From Chuck Todd, Mark Murray, and Domenico Montanaro
*** Obama's tough press day: Rezko is EVERYWHERE today. The Clinton campaign always wondered what it would take for the media to cover this story nationally. Well, have the candidate utter the words "slum lord" in a debate and voila. It's easily Obama's worst free press day of the campaign. It's also a bit ironic, too, given that the Clintons have had many more problematic donors than Obama (Hsu, Gupta, Chung, Denise Rich, those donations to the Clinton Library). Then again, the point of the Clintons pushing Rezko is to make Obama look like just another politician who got caught up with a questionable donor. And if the Clintons can prove Obama's no better than them then they can beat him on other points. It's also worth asking why Rezko, and not Wal-Mart, is getting all the play today. The Clintons -- at least in the short term -- won the spin war after a debate that looked like a draw to us. Meanwhile, the Obama folks are pushing the two Clintons vs. one Obama story, and it's getting its share of pickup. But nothing like Rezko today.
*** Hill's reliance on Bill: Speaking of Bill Clinton, Maureen Dowd has a C.W.-setting column today on the idea that Hillary's relying so much on Bill. Is it good for the first potential woman president to be relying on her husband so much to do the campaign dirty work? Her decision to leave South Carolina and leave it to Bill to keep Obama honest in the state shows the enormous advantage the two of them have right now on the trail. But is this reliance on Bill good for Hillary's long term, particularly if she ends up the nominee? And is anyone looking at the Clinton-vs.-Obama war and concluding that it might be good for Obama should he become the nominee (because it toughens him up, etc.) but bad for Clinton should she become the nominee (because of the Bill stuff and the fact Obama's criticisms will end up used by the GOP)?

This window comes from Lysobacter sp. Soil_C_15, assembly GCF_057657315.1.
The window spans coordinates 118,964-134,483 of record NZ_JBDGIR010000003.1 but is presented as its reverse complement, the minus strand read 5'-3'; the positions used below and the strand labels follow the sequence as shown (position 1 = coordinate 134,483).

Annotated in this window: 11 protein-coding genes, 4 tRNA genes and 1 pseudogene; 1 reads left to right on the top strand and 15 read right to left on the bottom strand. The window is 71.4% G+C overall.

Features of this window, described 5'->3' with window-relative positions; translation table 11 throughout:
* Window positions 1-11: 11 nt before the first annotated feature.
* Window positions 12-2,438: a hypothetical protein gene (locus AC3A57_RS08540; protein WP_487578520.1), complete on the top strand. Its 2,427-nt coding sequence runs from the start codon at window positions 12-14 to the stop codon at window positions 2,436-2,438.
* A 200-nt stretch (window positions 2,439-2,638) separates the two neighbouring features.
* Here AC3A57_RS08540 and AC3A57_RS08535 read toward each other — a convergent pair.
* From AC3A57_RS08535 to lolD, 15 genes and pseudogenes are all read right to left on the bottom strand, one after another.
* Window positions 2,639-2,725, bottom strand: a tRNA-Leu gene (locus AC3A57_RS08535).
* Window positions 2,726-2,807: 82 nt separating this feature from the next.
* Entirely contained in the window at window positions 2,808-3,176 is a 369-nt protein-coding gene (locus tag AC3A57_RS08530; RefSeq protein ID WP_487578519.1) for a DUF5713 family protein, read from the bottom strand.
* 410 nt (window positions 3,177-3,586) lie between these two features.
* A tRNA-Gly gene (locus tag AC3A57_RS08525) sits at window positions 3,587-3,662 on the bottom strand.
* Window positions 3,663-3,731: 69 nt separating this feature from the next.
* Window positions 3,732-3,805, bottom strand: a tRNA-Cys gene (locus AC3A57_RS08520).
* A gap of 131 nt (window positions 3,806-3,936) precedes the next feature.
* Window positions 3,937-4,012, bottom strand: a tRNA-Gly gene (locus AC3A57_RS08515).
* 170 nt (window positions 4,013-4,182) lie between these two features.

*** Adios, Fred: After finishing third in Iowa, sixth in New Hampshire, and third in South Carolina, Fred Thompson dropped out of the GOP race yesterday. "I have withdrawn my candidacy for President of the United States," he said in a statement. "I hope that my country and my party have benefited from our having made this effort. Jeri and I will always be grateful for the encouragement and friendship of so many wonderful people." When political scientists, pundits, and future candidates look back on Fred's candidacy, they will point to the three-month gap from June 1 (when he first created his "testing the waters" committee) to September 5 (when he officially got into the race). During that time, political opponents and the press were able to create several negative impressions of Thompson (lazy, old, worked for pro-choice groups), and the political limbo made it difficult for him to fight back. Thompson always had a lot of upside -- we particularly remember a focus group among GOP voters in Richmond, VA, who were very receptive to his candidacy -- but he never seized it.
*** No money, mo' problems: Huckabee's lack of money and organization is finally catching up to win. To put it simply, he's running of out of money. Some aides are now working for free; the campaign is no longer providing transportation for the traveling press; and now the New York Times is reporting that he won't be running TV ads in Florida. Question: If he can't run ads in Florida, how will he compete on Tsunami Tuesday? That said, every Republican candidate -- sans Romney -- seems to have some issue with money. While McCain is proving he can raise it again (picking up a cool million yesterday), he still had to leave the Florida campaign trail to go to New York for an event, which is not ideal. (By the way, why isn't McCain having more success over the internet?) And remember that Giuliani also cut staff payroll to stay alive. Romney's the only guy without money troubles -- unless you count the stock market, which may be serving as a double hit on the Romney sons' inheritance since dad is spending so much of his own dough on the campaign.
*** On the trail: Continuing her February 5 journey, Clinton raises money in Hackensack, NJ and holds rallies there and in North Bergen, NJ; Edwards, in South Carolina, rallies in Bennettsville, Lancaster, and Gaffney; Giuliani campaigns in Florida, hitting Estero and Naples; Huckabee attends an evening rally in Fort Lauderdale, FL; McCain, also in Florida, has an economic roundtable in Orlando; Obama is in South Carolina, stumping in Rock Hill, Sumter, and Dillon; and Romney is in Florida, where he campaigns in Sarasota and Tampa. Also, Bill Clinton campaigns for his in South Carolina, visiting Charleston, Kingstree, and Myrtle Beach.
Countdown to SC Dem primary: 3 days
Countdown to Florida: 6 days
Countdown to Tsunami Tuesday: 13 days
Countdown to Election Day 2008: 286 days
Countdown to Inauguration Day 2009: 363 days
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